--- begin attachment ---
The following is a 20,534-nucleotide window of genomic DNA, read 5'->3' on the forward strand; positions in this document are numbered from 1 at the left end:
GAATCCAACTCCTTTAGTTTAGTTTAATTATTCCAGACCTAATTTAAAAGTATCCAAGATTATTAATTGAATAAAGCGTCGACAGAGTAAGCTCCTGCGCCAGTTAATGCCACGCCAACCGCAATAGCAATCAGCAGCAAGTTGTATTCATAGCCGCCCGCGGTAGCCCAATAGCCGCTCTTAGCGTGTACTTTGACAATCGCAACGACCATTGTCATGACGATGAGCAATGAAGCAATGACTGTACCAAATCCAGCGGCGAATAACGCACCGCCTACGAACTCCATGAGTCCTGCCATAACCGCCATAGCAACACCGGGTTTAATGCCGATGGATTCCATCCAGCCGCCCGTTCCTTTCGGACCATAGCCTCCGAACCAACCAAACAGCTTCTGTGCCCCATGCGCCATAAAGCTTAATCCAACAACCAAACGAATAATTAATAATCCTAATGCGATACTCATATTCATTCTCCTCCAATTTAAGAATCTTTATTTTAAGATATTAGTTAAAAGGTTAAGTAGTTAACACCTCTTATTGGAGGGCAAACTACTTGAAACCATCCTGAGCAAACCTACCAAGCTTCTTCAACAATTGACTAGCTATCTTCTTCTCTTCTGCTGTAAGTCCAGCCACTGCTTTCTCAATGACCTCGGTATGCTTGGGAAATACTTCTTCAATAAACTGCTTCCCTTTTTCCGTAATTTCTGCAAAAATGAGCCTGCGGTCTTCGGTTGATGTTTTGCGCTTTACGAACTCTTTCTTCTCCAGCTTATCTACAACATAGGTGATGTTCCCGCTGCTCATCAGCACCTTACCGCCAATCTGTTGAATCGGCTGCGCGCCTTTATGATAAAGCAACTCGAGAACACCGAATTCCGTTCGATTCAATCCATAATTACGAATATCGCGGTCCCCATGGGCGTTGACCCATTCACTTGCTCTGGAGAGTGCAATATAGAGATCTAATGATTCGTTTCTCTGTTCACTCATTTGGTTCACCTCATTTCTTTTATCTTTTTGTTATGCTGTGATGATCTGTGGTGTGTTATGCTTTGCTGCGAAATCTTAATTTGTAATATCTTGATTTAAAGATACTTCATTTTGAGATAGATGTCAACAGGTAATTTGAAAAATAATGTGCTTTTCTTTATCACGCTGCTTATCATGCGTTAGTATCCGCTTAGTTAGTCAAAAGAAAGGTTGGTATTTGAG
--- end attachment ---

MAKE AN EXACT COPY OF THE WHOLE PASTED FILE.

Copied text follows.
The following is a 20,534-nucleotide window of genomic DNA, read 5'->3' on the forward strand; positions in this document are numbered from 1 at the left end:
GAATCCAACTCCTTTAGTTTAGTTTAATTATTCCAGACCTAATTTAAAAGTATCCAAGATTATTAATTGAATAAAGCGTCGACAGAGTAAGCTCCTGCGCCAGTTAATGCCACGCCAACCGCAATAGCAATCAGCAGCAAGTTGTATTCATAGCCGCCCGCGGTAGCCCAATAGCCGCTCTTAGCGTGTACTTTGACAATCGCAACGACCATTGTCATGACGATGAGCAATGAAGCAATGACTGTACCAAATCCAGCGGCGAATAACGCACCGCCTACGAACTCCATGAGTCCTGCCATAACCGCCATAGCAACACCGGGTTTAATGCCGATGGATTCCATCCAGCCGCCCGTTCCTTTCGGACCATAGCCTCCGAACCAACCAAACAGCTTCTGTGCCCCATGCGCCATAAAGCTTAATCCAACAACCAAACGAATAATTAATAATCCTAATGCGATACTCATATTCATTCTCCTCCAATTTAAGAATCTTTATTTTAAGATATTAGTTAAAAGGTTAAGTAGTTAACACCTCTTATTGGAGGGCAAACTACTTGAAACCATCCTGAGCAAACCTACCAAGCTTCTTCAACAATTGACTAGCTATCTTCTTCTCTTCTGCTGTAAGTCCAGCCACTGCTTTCTCAATGACCTCGGTATGCTTGGGAAATACTTCTTCAATAAACTGCTTCCCTTTTTCCGTAATTTCTGCAAAAATGAGCCTGCGGTCTTCGGTTGATGTTTTGCGCTTTACGAACTCTTTCTTCTCCAGCTTATCTACAACATAGGTGATGTTCCCGCTGCTCATCAGCACCTTACCGCCAATCTGTTGAATCGGCTGCGCGCCTTTATGATAAAGCAACTCGAGAACACCGAATTCCGTTCGATTCAATCCATAATTACGAATATCGCGGTCCCCATGGGCGTTGACCCATTCACTTGCTCTGGAGAGTGCAATATAGAGATCTAATGATTCGTTTCTCTGTTCACTCATTTGGTTCACCTCATTTCTTTTATCTTTTTGTTATGCTGTGATGATCTGTGGTGTGTTATGCTTTGCTGCGAAATCTTAATTTGTAATATCTTGATTTAAAGATACTTCATTTTGAGATAGATGTCAACAGGTAATTTGAAAAATAATGTGCTTTTCTTTATCACGCTGCTTATCATGCGTTAGTATCCGCTTAGTTAGTCAAAAGAAAGGTTGGTATTTGAG